Forensic Science in Criminal Trials - LW584

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Module delivery information

Location Term Level1 Credits (ECTS)2 Current Convenor3 2021 to 2022
Canterbury
Spring 6 15 (7.5) MS L Dickson checkmark-circle

Overview

This module considers how criminal law makes use of science. Forensic evidence is a rapidly developing area in criminal trials – new techniques are continually being developed and forensic evidence such as DNA profiling is increasingly presented as evidence. This rapid expansion has resulted in forensic evidence becoming increasingly debated in the media and by the criminal justice process – from articles hailing DNA profiling as preventing or undoing miscarriages of justice to those questioning a lay jury's ability to make a judgement in cases involving highly complex scientific or medical evidence.

The module will be broken down into 4 parts:

1. Initially, analysis of the historical development of the use of forensic evidence will be made along with explanation of both what constitutes forensic evidence and the basic scientific techniques involved.
2. Consideration of the way in which forensic science has developed as a useful tool within the criminal justice process
3. Analysis of the difficulties of placing emphasis on forensic science within the trial system – cases in which forensic science has resulted in subsequently questioned decisions.
4. Current issues surrounding the use of forensic science: This section of the course will be devoted to considering the questions which arise out of the use of forensic evidence such as:
• Who should decide whether a new scientific technique should be admissible evidence,
• Who are the experts who present the evidence to juries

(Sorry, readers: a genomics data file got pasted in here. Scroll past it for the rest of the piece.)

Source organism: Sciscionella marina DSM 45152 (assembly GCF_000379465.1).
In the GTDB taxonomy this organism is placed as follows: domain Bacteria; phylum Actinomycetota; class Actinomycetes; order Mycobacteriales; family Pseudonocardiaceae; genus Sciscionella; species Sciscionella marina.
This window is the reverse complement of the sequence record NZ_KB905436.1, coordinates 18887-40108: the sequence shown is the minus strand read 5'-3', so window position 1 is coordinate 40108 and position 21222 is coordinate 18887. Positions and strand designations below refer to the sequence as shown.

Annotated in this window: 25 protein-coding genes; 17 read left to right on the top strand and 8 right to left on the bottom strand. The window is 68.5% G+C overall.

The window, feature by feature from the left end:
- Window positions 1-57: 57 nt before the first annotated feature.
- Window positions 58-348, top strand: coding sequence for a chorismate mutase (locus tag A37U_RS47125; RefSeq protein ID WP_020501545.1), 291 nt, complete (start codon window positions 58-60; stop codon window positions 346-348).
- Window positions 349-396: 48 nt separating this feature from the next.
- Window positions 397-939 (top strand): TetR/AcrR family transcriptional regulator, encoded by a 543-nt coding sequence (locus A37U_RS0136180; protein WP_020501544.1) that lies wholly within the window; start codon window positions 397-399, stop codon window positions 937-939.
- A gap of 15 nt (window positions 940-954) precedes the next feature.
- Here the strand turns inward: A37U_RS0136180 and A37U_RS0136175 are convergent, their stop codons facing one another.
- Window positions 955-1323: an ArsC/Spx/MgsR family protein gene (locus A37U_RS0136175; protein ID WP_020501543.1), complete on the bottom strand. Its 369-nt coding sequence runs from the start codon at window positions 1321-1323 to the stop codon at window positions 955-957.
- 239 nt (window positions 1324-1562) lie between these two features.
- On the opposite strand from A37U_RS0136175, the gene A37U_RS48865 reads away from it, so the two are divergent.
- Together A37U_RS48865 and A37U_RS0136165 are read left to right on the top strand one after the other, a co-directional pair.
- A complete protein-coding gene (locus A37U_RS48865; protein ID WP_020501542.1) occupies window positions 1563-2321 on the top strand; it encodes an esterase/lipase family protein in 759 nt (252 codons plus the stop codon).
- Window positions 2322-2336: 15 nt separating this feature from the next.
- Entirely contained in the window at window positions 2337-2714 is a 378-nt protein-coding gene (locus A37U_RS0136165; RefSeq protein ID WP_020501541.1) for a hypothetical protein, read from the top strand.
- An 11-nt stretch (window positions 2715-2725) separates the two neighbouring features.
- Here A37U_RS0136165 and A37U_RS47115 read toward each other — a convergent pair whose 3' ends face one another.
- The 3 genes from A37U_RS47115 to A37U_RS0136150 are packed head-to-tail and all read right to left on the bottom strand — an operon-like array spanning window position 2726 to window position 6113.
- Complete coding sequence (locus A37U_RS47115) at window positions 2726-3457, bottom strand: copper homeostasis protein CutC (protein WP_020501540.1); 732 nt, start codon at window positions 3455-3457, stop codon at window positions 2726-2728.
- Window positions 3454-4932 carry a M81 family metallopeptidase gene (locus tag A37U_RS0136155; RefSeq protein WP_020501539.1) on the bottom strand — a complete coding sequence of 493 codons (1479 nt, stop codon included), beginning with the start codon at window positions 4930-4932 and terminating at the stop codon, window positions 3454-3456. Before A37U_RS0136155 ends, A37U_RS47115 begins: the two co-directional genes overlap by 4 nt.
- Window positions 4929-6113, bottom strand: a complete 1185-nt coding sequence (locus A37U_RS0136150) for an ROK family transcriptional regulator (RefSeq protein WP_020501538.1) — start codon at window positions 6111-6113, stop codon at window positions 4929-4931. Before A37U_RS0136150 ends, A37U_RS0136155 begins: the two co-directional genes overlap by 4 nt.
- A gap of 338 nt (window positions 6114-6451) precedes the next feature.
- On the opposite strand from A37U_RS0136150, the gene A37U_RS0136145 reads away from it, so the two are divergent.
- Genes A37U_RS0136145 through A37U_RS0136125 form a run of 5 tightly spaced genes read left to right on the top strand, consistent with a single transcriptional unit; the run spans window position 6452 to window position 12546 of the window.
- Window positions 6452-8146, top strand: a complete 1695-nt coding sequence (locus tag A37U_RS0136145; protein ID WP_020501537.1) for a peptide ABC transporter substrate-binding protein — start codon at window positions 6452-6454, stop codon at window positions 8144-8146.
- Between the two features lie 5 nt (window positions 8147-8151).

• To what extent does the admission of forensic evidence assists juries.

Details

Contact hours

Total contact hours: 20
Private study hours: 130

Total study hours: 150

Method of assessment

Main assessment methods

Assessment Pattern A – 100% coursework:
Unseen paper 1 – 1250 words (25%)
Unseen paper 2 – 1250 words (25%)
Written coursework, 2500 words (50%)


Assessment Pattern B - 100% Dissertation:
Dissertation, 5000-6000 words (100%)


Reassessment methods

Like-for-like

Indicative reading

A Jackson & J Jackson, Forensic Science (Prentice Hall, Current edition)

• Journal of Evidence and Proof
• Criminal Law Journal
• Oxford Journal of Legal Studies
• New Law Journal

See the library reading list for this module (Canterbury)

Learning outcomes

The intended subject specific learning outcomes.
On successfully completing the module students will be able to:

1. Demonstrate a detailed understanding of the development of the use of forensic evidence in the criminal justice process.
2. Demonstrate a critical understanding of the issues surrounding the use of established and new techniques of forensic science in the criminal justice process
3. Critically evaluate the operation of forensic evidence in the criminal law in the social context
4. Engage in reasoned and informed discussion on the major themes surrounding the presentation of forensic evidence in criminal trials
5. Demonstrate detailed accounts of the major issues surrounding forensic evidence in court making appropriate reference to legal and academic source authorities.

The intended generic learning outcomes.
On successfully completing the module students will be able to:
1. Undertake detailed and critical legal research using interdisciplinary research tools
2. Present critical legal argument and debate in writing
3. Demonstrate potential alternative conclusions for particular situations, and provide supporting reasons for them.
4. Critically identify and retrieve up to date information, using paper and electronic sources;
5. Utilise relevant legal terminology with care and accuracy;

Notes

  1. Credit level 6. Higher level module usually taken in Stage 3 of an undergraduate degree.
  2. ECTS credits are recognised throughout the EU and allow you to transfer credit easily from one university to another.
  3. The named convenor is the convenor for the current academic session.
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